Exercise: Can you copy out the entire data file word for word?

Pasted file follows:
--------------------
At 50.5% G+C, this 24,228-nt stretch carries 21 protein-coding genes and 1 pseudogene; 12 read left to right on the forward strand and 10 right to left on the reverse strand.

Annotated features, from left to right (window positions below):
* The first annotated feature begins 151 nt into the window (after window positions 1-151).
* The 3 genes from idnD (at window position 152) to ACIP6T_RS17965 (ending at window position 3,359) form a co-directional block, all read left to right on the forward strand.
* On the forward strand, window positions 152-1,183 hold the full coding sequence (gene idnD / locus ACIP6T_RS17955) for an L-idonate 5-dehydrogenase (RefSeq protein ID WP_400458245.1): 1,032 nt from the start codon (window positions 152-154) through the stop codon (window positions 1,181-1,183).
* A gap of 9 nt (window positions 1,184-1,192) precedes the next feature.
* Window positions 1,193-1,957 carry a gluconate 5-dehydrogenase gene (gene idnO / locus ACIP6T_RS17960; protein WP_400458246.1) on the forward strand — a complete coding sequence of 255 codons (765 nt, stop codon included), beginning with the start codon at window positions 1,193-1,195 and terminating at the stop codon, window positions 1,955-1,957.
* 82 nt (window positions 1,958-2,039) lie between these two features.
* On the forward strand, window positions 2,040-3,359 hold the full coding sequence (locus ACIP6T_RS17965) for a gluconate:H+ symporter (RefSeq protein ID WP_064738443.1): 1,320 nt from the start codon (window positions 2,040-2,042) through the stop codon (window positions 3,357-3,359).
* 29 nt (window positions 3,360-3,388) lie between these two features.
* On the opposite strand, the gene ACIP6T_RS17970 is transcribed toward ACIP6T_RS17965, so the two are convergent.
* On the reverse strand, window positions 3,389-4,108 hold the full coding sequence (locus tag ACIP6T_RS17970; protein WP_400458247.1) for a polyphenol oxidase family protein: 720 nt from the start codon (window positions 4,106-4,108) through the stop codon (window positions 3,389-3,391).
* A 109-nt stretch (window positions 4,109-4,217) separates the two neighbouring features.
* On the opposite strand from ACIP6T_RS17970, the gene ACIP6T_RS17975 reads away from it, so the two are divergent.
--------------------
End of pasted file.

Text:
At 50.5% G+C, this 24,228-nt stretch carries 21 protein-coding genes and 1 pseudogene; 12 read left to right on the forward strand and 10 right to left on the reverse strand.

Annotated features, from left to right (window positions below):
* The first annotated feature begins 151 nt into the window (after window positions 1-151).
* The 3 genes from idnD (at window position 152) to ACIP6T_RS17965 (ending at window position 3,359) form a co-directional block, all read left to right on the forward strand.
* On the forward strand, window positions 152-1,183 hold the full coding sequence (gene idnD / locus ACIP6T_RS17955) for an L-idonate 5-dehydrogenase (RefSeq protein ID WP_400458245.1): 1,032 nt from the start codon (window positions 152-154) through the stop codon (window positions 1,181-1,183).
* A gap of 9 nt (window positions 1,184-1,192) precedes the next feature.
* Window positions 1,193-1,957 carry a gluconate 5-dehydrogenase gene (gene idnO / locus ACIP6T_RS17960; protein WP_400458246.1) on the forward strand — a complete coding sequence of 255 codons (765 nt, stop codon included), beginning with the start codon at window positions 1,193-1,195 and terminating at the stop codon, window positions 1,955-1,957.
* 82 nt (window positions 1,958-2,039) lie between these two features.
* On the forward strand, window positions 2,040-3,359 hold the full coding sequence (locus ACIP6T_RS17965) for a gluconate:H+ symporter (RefSeq protein ID WP_064738443.1): 1,320 nt from the start codon (window positions 2,040-2,042) through the stop codon (window positions 3,357-3,359).
* 29 nt (window positions 3,360-3,388) lie between these two features.
* On the opposite strand, the gene ACIP6T_RS17970 is transcribed toward ACIP6T_RS17965, so the two are convergent.
* On the reverse strand, window positions 3,389-4,108 hold the full coding sequence (locus tag ACIP6T_RS17970; protein WP_400458247.1) for a polyphenol oxidase family protein: 720 nt from the start codon (window positions 4,106-4,108) through the stop codon (window positions 3,389-3,391).
* A 109-nt stretch (window positions 4,109-4,217) separates the two neighbouring features.
* On the opposite strand from ACIP6T_RS17970, the gene ACIP6T_RS17975 reads away from it, so the two are divergent.